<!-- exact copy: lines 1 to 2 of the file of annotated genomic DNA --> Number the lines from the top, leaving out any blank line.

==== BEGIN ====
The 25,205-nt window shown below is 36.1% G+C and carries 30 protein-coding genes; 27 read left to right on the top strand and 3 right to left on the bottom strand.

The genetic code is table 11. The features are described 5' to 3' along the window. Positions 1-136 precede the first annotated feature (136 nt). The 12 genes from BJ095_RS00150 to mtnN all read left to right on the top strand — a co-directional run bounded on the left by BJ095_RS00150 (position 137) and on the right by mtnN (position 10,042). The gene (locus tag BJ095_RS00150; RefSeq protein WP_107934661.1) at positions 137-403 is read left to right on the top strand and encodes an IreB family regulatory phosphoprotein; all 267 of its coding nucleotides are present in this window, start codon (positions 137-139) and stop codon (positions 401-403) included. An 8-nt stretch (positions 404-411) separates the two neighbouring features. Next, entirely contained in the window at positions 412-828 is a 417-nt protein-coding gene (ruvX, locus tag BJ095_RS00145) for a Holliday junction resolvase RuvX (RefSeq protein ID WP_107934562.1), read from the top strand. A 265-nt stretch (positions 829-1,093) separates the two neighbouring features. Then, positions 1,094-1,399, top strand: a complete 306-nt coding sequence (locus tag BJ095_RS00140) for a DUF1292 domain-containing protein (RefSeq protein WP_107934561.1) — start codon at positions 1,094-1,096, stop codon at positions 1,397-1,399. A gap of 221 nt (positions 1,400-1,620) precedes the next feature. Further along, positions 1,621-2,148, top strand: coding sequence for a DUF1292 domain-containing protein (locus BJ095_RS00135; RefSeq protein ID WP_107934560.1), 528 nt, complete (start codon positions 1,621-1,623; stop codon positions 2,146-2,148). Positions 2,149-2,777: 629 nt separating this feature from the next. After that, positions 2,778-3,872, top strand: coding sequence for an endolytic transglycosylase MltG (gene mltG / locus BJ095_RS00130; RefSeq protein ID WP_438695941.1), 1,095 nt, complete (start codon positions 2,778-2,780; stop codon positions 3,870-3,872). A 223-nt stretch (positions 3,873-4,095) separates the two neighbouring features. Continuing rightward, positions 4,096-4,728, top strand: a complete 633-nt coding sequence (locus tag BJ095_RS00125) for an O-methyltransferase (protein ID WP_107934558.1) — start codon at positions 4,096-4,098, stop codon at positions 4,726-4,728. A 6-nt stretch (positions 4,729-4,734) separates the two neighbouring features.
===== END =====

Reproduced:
The 25,205-nt window shown below is 36.1% G+C and carries 30 protein-coding genes; 27 read left to right on the top strand and 3 right to left on the bottom strand.

The genetic code is table 11. The features are described 5' to 3' along the window. Positions 1-136 precede the first annotated feature (136 nt). The 12 genes from BJ095_RS00150 to mtnN all read left to right on the top strand — a co-directional run bounded on the left by BJ095_RS00150 (position 137) and on the right by mtnN (position 10,042). The gene (locus tag BJ095_RS00150; RefSeq protein WP_107934661.1) at positions 137-403 is read left to right on the top strand and encodes an IreB family regulatory phosphoprotein; all 267 of its coding nucleotides are present in this window, start codon (positions 137-139) and stop codon (positions 401-403) included. An 8-nt stretch (positions 404-411) separates the two neighbouring features. Next, entirely contained in the window at positions 412-828 is a 417-nt protein-coding gene (ruvX, locus tag BJ095_RS00145) for a Holliday junction resolvase RuvX (RefSeq protein ID WP_107934562.1), read from the top strand. A 265-nt stretch (positions 829-1,093) separates the two neighbouring features. Then, positions 1,094-1,399, top strand: a complete 306-nt coding sequence (locus tag BJ095_RS00140) for a DUF1292 domain-containing protein (RefSeq protein WP_107934561.1) — start codon at positions 1,094-1,096, stop codon at positions 1,397-1,399. A gap of 221 nt (positions 1,400-1,620) precedes the next feature. Further along, positions 1,621-2,148, top strand: coding sequence for a DUF1292 domain-containing protein (locus BJ095_RS00135; RefSeq protein ID WP_107934560.1), 528 nt, complete (start codon positions 1,621-1,623; stop codon positions 2,146-2,148). Positions 2,149-2,777: 629 nt separating this feature from the next. After that, positions 2,778-3,872, top strand: coding sequence for an endolytic transglycosylase MltG (gene mltG / locus BJ095_RS00130; RefSeq protein ID WP_438695941.1), 1,095 nt, complete (start codon positions 2,778-2,780; stop codon positions 3,870-3,872). A 223-nt stretch (positions 3,873-4,095) separates the two neighbouring features. Continuing rightward, positions 4,096-4,728, top strand: a complete 633-nt coding sequence (locus tag BJ095_RS00125) for an O-methyltransferase (protein ID WP_107934558.1) — start codon at positions 4,096-4,098, stop codon at positions 4,726-4,728. A 6-nt stretch (positions 4,729-4,734) separates the two neighbouring features.